Article

Transforming growth factor beta2 promotes glucose carbon incorporation into nucleic acid ribose through the nonoxidative pentose cycle in lung epithelial carcinoma cells.

Harbor-UCLA Research and Education Institute, University of California at Los Angeles School of Medicine, Torrance 90502, USA.
Cancer Research (Impact Factor: 8.65). 04/2000; 60(5):1183-5.
Source: PubMed

ABSTRACT The invasive transformation of A-459 lung epithelial carcinoma cells has been linked to the autocrine regulation of malignant phenotypic changes by transforming growth factor beta (TGF-beta). Here we demonstrate, using stable 13C glucose isotopes, that the transformed phenotype is characterized by decreased CO2 production via direct glucose oxidation but increased nucleic acid ribose synthesis through the nonoxidative reactions of the pentose cycle. Increased nucleic acid synthesis through the nonoxidative pentose cycle imparts the metabolic adaptation of nontransformed cells to the invasive phenotype that potentially explains the fundamental metabolic disturbance in tumor cells: highly increased nucleic acid synthesis despite hypoxia and decreased glucose oxidation.

1 Bookmark
 · 
49 Views
  • Source
    [Show abstract] [Hide abstract]
    ABSTRACT: Cancer cells are well documented to rewire their metabolism and energy production networks to support and enable rapid proliferation, continuous growth, survival in harsh conditions, invasion, metastasis, and resistance to cancer treatments. Since Dr. Otto Warburg's discovery about altered cancer cell metabolism in 1930, thousands of studies have shed light on various aspects of cancer metabolism with a common goal to find new ways for effectively eliminating tumor cells by targeting their energy metabolism. This review highlights the importance of the main features of cancer metabolism, summarizes recent remarkable advances in this field, and points out the potentials to translate these scientific findings into life-saving diagnosis and therapies to help cancer patients.
    Cancer biology & medicine. 03/2014; 11(1):1-19.
  • Source
    [Show abstract] [Hide abstract]
    ABSTRACT: The resurgence of interest in cancer metabolism has linked alterations in the regulation and exploitation of metabolic pathways with an anabolic phenotype that increases biomass production for the replication of new daughter cells. To support the increase in the metabolic rate of cancer cells, a coordinated increase in the supply of nutrients, such as glucose and micronutrients functioning as enzyme cofactors is required. The majority of co-enzymes are water-soluble vitamins such as niacin, folic acid, pantothenic acid, pyridoxine, biotin, riboflavin and thiamine (Vitamin B1). Continuous dietary intake of these micronutrients is essential for maintaining normal health. How cancer cells adaptively regulate cellular homeostasis of cofactors and how they can regulate expression and function of metabolic enzymes in cancer is underappreciated. Exploitation of cofactor-dependent metabolic pathways with the advent of anti-folates highlights the potential vulnerabilities and importance of vitamins in cancer biology. Vitamin supplementation products are easily accessible and patients often perceive them as safe and beneficial without full knowledge of their effects. Thus, understanding the significance of enzyme cofactors in cancer cell metabolism will provide for important dietary strategies and new molecular targets to reduce disease progression. Recent studies have demonstrated the significance of thiamine-dependent enzymes in cancer cell metabolism. Therefore, this review discusses the current knowledge in the alterations in thiamine availability, homeostasis, and exploitation of thiamine-dependent pathways by cancer cells.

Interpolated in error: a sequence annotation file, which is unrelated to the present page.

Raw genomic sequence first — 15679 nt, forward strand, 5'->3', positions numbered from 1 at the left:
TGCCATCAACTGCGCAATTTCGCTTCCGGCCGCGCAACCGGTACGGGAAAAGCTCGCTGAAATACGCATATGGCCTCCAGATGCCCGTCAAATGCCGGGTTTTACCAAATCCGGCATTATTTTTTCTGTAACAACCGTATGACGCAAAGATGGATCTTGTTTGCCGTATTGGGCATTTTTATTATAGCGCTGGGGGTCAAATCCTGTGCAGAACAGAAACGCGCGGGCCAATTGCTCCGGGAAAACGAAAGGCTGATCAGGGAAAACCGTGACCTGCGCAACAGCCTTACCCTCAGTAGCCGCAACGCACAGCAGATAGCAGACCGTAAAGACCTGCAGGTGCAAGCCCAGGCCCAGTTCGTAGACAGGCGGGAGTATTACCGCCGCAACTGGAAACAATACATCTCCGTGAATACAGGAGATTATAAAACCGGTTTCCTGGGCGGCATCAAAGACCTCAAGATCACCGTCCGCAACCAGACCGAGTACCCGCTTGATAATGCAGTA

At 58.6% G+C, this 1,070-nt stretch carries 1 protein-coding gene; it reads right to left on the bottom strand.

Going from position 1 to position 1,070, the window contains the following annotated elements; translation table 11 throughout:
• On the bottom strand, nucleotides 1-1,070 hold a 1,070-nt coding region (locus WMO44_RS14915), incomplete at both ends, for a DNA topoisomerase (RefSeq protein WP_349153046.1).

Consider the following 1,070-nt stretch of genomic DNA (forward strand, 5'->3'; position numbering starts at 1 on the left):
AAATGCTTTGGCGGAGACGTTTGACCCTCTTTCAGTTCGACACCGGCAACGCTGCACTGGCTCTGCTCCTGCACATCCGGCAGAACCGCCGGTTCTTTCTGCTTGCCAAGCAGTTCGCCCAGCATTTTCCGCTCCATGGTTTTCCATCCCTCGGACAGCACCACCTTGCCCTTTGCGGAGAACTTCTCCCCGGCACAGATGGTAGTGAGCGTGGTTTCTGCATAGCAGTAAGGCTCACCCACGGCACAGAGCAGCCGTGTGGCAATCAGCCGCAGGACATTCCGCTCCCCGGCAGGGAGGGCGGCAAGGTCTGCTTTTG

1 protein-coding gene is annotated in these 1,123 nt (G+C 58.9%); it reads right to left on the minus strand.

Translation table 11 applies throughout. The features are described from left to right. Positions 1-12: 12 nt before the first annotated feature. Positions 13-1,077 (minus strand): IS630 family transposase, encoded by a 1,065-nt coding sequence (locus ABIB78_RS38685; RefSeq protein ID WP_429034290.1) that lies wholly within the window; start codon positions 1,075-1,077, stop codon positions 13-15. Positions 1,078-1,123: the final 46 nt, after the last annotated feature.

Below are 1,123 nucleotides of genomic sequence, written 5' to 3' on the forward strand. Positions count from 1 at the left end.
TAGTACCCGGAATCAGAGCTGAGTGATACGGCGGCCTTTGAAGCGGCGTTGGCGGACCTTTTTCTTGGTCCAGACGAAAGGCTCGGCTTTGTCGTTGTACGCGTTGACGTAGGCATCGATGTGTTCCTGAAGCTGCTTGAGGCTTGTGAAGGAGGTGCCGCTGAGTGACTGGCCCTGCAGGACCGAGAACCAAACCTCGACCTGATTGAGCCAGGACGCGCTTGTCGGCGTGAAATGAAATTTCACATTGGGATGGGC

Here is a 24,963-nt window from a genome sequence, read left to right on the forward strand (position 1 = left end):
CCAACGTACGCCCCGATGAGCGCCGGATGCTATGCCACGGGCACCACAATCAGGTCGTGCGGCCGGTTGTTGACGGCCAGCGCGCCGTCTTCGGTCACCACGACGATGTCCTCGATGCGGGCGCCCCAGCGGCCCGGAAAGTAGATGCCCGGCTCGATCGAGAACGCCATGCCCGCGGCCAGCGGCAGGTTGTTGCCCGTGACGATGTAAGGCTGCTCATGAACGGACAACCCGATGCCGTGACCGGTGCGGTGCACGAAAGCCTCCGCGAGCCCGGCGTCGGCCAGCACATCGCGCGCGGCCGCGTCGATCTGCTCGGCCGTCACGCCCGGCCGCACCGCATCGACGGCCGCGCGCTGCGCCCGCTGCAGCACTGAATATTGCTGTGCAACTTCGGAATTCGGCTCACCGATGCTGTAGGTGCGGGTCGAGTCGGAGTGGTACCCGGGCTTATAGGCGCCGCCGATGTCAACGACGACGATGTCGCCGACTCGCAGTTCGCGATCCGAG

Cancer & Metabolism. 1(1).
  • Source
    [Show abstract] [Hide abstract]
    ABSTRACT: The mechanisms by which deregulated nuclear factor erythroid-2-related factor 2 (NRF2) and kelch-like ECH-associated protein 1 (KEAP1) signaling promote cellular proliferation and tumorigenesis are poorly understood. Using an integrated genomics and 13C-based targeted tracer fate association (TTFA) study, we found that NRF2 regulates miR-1 and miR-206 to direct carbon flux toward the pentose phosphate pathway (PPP) and the tricarboxylic acid (TCA) cycle, reprogramming glucose metabolism. Sustained activation of NRF2 signaling in cancer cells attenuated miR-1 and miR-206 expression, leading to enhanced expression of PPP genes. Conversely, overexpression of miR-1 and miR-206 decreased the expression of metabolic genes and dramatically impaired NADPH production, ribose synthesis, and in vivo tumor growth in mice. Loss of NRF2 decreased the expression of the redox-sensitive histone deacetylase, HDAC4, resulting in increased expression of miR-1 and miR-206, and not only inhibiting PPP expression and activity but functioning as a regulatory feedback loop that repressed HDAC4 expression. In primary tumor samples, the expression of miR-1 and miR-206 was inversely correlated with PPP gene expression, and increased expression of NRF2-dependent genes was associated with poor prognosis. Our results demonstrate that microRNA-dependent (miRNA-dependent) regulation of the PPP via NRF2 and HDAC4 represents a novel link between miRNA regulation, glucose metabolism, and ROS homeostasis in cancer cells.
    The Journal of clinical investigation 06/2013; · 15.39 Impact Factor

Full-text (2 Sources)

Download
20 Downloads
Available from
Jun 5, 2014